Jon Forrest Little: More Signs of a Dying Empire
Tom welcomes back Jon Forrest Little, publisher of ‘The Pickaxe’ to the show. Jon discusses how the world is fracturing into two economic sides. There have been fifty-seven wars since World War II, and they have all largely been disasters. The United States has spent trillions on these conflicts, and now the dollar itself is at risk. China and Russia are studying U.S. economic policy carefully. Every time the government bails out a particular sector or engages in additional conflict, the credibility of the dollar system wanes.
China is connecting seventy-five percent of the world’s population, along with fifty percent of global GDP. The United States and IMF prefer to provide debt-trap financing to other nations instead of being a benefactor. The U.S. is reliant on the petrodollar, but now, even the Saudi’s have pivoted toward Russia. Nations are beginning to transact in gold and are bypassing any sanctions.
Western central banks never talk about gold, unlike those in the East. We will have a new Bretton Woods unless the West chooses to remain in denial. Everything is going to come down to who controls and has access to energy. Russia is good at managing foreign relations, and many countries want to move away from Western systems. U.S. foreign policy starts out diplomatic, but often escalates to forceful coercion. We see that now, domestically with, 87000 new tax collectors.
The Fed is pretending to act tough on inflation, but it’s all a cover to raise rates. These creatures at the Fed are creating inflation and causing most of the problems via currency debasement.
The climate emergency is another method for enforcing additional control on the population. The Chinese lockdowns are due to energy issues. Governments want these authoritarian tools.
They want the population always in a state of fight or flight. This way they can’t think as they’re too busy responding to fear. We need an informed population, not one that is being spoon-fed. The current sound-bite daily debate is woefully lacking substance.
Get yourself out of the system and find a community that you can build around. Find the sources that already question things and distrust the mainstream. Those in power today aren’t even bothering to hide the corruption anymore. This is normal for the endgame of empires.
Time Stamp References:
0:00 – Introduction
1:24 – World Bifurcating
6:48 – Gold, Trade & BRICS
9:28 – West Vs. BRICS
10:49 – Bretton Woods 2.0?
16:38 – Collapse Signs
18:38 – Silver Opportunity
21:15 – The Fed & Inflation
25:08 – Economists & Resources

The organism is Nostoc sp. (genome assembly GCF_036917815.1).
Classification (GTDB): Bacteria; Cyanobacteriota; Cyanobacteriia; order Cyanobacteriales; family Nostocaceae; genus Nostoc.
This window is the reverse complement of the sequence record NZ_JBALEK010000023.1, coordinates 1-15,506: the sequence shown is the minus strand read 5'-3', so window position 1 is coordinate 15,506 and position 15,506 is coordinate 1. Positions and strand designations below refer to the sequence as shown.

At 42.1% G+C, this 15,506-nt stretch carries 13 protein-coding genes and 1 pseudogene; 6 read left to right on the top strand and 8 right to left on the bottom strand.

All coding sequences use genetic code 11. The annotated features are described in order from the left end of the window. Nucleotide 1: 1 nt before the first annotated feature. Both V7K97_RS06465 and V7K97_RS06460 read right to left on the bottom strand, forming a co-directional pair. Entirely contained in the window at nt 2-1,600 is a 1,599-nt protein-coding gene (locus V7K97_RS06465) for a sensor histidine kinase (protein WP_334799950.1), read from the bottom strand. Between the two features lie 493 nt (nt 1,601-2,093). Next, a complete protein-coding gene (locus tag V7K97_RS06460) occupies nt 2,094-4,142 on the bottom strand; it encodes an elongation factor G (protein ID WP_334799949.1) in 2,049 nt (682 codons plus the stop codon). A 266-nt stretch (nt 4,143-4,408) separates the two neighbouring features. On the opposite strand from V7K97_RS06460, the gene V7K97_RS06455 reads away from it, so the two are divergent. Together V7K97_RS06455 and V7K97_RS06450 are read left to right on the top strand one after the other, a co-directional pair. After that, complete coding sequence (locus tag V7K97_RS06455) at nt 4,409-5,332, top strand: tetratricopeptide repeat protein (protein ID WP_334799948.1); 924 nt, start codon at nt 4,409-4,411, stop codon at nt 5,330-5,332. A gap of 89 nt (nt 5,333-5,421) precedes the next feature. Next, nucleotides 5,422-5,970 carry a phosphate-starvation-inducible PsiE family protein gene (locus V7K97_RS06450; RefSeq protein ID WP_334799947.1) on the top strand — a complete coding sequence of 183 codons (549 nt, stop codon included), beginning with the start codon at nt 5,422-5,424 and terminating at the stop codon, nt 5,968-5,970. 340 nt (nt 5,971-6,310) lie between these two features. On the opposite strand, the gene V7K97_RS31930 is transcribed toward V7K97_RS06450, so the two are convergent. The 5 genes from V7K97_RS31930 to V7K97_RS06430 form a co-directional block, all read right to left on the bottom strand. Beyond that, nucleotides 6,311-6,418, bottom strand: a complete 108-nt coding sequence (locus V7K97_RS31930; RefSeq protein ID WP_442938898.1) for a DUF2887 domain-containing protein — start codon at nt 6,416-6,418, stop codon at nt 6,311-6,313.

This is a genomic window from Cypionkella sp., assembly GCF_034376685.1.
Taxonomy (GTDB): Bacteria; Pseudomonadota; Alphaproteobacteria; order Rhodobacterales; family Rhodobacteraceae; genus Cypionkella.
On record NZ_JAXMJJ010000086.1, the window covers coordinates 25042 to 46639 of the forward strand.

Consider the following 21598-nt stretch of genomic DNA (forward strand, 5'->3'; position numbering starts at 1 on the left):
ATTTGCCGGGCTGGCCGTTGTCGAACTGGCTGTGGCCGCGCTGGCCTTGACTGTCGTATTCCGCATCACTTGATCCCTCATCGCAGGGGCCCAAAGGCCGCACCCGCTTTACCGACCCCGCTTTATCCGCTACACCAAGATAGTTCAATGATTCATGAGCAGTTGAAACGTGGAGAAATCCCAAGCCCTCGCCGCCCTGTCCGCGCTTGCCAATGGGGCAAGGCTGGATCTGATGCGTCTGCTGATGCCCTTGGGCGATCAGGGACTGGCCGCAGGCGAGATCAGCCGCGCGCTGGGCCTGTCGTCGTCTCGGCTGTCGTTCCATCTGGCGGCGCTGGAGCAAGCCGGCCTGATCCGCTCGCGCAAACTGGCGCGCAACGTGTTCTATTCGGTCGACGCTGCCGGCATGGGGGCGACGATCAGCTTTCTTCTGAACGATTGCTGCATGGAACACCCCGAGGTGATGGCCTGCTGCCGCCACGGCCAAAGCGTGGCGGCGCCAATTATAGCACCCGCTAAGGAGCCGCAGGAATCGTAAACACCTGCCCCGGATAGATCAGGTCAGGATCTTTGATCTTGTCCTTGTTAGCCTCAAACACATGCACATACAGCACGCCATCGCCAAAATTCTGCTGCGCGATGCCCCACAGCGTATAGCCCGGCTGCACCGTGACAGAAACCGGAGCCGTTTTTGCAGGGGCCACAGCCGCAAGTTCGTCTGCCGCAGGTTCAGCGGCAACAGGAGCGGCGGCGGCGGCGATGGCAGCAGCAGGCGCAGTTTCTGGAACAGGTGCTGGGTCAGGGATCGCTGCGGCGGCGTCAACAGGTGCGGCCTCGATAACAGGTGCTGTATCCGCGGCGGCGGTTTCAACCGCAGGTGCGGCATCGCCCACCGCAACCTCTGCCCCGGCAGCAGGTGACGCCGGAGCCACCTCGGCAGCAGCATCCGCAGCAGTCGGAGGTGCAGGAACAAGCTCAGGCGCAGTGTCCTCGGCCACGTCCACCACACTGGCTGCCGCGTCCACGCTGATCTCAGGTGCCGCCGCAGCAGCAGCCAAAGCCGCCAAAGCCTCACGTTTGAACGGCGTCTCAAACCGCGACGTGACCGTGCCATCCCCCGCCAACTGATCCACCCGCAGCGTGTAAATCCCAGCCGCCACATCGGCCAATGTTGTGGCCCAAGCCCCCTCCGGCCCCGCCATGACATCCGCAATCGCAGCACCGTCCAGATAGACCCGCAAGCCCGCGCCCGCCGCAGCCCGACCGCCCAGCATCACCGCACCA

27:32 – Energy Issues
29:08 – Climate Emergency
33:16 – Normalizing Dystopia
38:10 – Information Sources
43:50 – Wrap Up
Talking Points From This Episode
- The decline of the United States and the rising East.
- China’s infrastructure project connecting 75 percent of the world’s population.
- Why the Fed is talking tough on inflation.
- The collapsing middle class and the need for community in the coming years.
Jon Forrest Little studied at the University of New Mexico with an emphasis on history, Latin American foreign policy, and archaeology. He studied processual archaeology under distinguished anthropologist Lewis Binford. Jon also attended Georgetown University’s Institute for Comparative Political and Economic Systems.
Little began his professional career working for 21 years in the clay mining industry. He worked with companies drawing from shale mines surrounding Mount Cristo Rey in El Paso. These clay deposits were unique because two manufacturing plants from two separate countries (north and south of the US-Mexican border) shared the clay resources. The same clay deposits were used by Mexican and US brick manufacturers. This experience sharpened Jon’s knowledge of international business and labor relations. Jon also worked with dozens of clay mines near Pueblo and El Dorado, Colorado.
While working in the clay-fired brick industry, Jon worked with Robert AM Stern architects to set a CU Boulder campus standard for a brick blend to replace the locally quarried sandstone. The sandstone was selected by Charles Z Klauder in the 1930s. Klauder was inspired by the hillsides of Tuscany and designed CU Boulder in a Tuscan theme with clay-fired roof tiles, sandstone walls, copper gutters, and brick. Jon worked with architects, masons, and contractors in the field of value engineering. His work with architects and contractors has saved CU Boulder building projects millions of dollars. The “Artisanal” blend Jon created was half the cost of sandstone installation.